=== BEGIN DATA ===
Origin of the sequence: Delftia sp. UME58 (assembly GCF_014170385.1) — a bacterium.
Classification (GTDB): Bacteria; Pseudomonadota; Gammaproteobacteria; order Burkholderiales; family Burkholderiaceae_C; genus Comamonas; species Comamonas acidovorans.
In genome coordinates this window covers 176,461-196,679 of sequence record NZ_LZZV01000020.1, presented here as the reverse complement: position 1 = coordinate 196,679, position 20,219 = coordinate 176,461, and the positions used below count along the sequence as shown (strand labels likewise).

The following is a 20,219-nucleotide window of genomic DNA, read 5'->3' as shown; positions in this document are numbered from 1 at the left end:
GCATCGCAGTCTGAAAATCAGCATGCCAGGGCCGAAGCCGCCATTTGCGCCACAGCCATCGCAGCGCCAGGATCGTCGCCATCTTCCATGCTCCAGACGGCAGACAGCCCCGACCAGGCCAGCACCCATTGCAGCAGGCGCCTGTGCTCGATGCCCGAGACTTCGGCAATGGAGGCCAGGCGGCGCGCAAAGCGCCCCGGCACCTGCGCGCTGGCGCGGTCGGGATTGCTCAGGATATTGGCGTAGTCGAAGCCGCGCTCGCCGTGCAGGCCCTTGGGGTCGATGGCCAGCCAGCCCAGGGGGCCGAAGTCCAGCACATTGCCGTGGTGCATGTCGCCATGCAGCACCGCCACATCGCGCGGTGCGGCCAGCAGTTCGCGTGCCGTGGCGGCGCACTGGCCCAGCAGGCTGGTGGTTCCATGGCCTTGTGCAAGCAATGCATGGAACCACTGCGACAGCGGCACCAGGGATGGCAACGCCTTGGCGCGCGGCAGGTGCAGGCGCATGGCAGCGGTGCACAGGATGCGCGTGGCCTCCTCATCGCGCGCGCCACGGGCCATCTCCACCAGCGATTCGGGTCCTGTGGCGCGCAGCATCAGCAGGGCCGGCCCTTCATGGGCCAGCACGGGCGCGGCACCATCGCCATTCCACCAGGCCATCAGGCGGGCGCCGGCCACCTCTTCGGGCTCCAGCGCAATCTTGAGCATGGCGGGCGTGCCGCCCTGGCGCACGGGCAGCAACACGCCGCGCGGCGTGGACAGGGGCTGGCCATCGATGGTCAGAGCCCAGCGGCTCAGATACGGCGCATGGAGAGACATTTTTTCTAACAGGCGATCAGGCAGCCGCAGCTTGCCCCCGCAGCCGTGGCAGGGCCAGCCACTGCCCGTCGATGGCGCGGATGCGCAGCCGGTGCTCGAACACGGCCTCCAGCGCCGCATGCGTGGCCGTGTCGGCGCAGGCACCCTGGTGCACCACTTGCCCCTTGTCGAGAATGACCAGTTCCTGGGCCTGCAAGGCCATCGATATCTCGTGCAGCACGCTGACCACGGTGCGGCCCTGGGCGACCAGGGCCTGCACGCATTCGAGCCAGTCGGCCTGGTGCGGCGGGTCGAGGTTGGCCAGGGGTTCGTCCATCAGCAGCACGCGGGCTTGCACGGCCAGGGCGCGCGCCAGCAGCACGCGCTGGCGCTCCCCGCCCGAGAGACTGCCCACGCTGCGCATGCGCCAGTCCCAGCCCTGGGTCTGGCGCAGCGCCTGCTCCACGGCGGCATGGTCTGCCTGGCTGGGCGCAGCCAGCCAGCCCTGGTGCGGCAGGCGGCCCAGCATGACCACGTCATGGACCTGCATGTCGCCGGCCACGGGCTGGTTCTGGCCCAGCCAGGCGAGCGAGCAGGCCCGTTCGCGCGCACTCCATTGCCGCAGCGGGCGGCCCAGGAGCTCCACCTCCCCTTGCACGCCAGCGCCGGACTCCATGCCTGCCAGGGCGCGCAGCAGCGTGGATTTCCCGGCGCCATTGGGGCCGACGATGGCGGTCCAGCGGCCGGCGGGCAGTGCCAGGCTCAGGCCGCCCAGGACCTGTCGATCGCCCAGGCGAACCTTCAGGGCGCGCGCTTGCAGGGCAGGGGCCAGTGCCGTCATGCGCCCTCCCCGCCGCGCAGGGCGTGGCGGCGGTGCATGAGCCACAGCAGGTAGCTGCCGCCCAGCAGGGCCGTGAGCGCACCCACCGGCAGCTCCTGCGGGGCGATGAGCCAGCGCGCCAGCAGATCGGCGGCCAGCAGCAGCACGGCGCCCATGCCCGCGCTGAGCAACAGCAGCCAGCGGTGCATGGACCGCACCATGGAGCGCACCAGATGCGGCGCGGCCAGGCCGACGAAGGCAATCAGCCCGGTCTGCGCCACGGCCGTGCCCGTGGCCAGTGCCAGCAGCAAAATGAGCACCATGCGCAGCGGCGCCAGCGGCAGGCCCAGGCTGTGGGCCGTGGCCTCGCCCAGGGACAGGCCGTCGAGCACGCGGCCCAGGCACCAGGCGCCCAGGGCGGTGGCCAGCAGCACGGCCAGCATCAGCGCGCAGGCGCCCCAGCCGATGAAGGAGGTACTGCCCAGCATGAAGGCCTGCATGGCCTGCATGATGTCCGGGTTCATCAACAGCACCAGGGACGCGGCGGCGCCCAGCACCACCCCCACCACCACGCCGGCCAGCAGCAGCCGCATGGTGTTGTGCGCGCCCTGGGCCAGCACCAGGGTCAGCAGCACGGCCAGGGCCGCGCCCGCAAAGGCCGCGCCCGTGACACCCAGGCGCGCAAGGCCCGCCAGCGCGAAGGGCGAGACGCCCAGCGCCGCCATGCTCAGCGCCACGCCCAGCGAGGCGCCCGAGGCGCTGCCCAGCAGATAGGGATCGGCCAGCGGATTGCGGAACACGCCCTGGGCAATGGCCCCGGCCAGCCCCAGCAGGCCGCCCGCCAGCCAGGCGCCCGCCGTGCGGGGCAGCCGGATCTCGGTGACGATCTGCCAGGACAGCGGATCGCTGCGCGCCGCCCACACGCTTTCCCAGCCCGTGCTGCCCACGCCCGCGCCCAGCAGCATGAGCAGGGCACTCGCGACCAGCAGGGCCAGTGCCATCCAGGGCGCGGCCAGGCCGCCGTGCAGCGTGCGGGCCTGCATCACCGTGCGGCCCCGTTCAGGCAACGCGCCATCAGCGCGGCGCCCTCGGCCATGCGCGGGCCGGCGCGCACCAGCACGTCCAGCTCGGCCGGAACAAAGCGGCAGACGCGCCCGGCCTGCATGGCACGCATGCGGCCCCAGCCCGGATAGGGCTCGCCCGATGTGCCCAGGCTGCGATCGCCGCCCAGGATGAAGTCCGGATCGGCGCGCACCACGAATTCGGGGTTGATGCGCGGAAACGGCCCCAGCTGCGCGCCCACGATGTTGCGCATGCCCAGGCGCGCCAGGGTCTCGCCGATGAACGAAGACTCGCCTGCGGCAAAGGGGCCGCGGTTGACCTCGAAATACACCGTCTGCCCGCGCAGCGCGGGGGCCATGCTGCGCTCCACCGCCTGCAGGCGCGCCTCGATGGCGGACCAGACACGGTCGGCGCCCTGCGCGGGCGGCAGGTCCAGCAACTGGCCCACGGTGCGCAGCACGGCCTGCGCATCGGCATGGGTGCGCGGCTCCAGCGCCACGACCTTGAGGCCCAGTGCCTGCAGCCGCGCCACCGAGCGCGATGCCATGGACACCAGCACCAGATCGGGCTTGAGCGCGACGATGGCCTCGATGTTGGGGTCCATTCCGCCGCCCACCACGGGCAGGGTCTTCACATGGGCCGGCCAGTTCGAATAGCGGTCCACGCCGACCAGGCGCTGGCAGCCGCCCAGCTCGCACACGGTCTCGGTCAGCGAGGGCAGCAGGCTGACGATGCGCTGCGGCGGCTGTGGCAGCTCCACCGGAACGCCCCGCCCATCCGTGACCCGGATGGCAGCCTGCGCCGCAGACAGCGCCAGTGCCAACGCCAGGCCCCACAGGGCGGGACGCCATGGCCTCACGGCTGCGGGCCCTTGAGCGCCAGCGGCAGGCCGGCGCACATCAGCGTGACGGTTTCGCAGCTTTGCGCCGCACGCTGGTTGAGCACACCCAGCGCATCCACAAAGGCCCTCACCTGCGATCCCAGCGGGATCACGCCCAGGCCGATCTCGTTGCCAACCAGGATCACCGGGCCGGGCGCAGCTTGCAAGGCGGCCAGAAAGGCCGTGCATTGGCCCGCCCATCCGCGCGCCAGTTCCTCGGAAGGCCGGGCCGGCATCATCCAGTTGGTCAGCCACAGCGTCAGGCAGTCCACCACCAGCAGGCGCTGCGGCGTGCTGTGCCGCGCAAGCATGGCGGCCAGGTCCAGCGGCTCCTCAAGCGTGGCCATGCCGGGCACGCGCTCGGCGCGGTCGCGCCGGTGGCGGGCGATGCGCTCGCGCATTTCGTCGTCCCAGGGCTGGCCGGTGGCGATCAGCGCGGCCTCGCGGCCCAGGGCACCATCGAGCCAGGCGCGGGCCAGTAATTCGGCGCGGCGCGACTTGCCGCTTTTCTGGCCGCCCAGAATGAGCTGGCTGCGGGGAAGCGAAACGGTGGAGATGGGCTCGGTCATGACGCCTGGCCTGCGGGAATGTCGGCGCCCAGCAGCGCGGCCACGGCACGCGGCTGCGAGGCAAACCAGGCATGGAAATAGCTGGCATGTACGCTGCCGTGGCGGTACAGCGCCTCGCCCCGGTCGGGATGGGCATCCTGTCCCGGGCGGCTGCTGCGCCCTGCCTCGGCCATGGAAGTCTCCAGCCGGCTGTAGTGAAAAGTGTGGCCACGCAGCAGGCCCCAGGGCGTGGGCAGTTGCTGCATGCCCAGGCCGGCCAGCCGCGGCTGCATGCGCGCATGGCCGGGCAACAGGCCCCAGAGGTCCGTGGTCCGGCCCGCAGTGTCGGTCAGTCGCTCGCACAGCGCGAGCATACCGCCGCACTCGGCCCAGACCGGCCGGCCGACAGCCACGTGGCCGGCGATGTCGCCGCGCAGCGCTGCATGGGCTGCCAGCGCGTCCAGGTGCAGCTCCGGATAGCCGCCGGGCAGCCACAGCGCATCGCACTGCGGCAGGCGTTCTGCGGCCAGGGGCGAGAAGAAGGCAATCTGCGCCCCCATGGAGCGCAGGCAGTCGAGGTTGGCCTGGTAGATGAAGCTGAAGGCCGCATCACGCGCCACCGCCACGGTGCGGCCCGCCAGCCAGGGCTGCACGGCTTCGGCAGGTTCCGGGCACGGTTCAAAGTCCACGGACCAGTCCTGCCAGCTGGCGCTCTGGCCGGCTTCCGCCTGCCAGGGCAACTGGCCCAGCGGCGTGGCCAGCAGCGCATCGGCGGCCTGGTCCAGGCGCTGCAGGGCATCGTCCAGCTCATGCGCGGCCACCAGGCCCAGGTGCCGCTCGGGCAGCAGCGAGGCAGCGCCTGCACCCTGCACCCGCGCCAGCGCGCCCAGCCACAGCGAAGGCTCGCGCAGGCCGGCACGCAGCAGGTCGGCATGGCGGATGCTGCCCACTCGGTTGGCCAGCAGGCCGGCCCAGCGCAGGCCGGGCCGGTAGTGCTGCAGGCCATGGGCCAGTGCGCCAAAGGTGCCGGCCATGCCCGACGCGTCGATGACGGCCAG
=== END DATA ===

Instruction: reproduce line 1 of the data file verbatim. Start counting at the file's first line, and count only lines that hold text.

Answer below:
Origin of the sequence: Delftia sp. UME58 (assembly GCF_014170385.1) — a bacterium.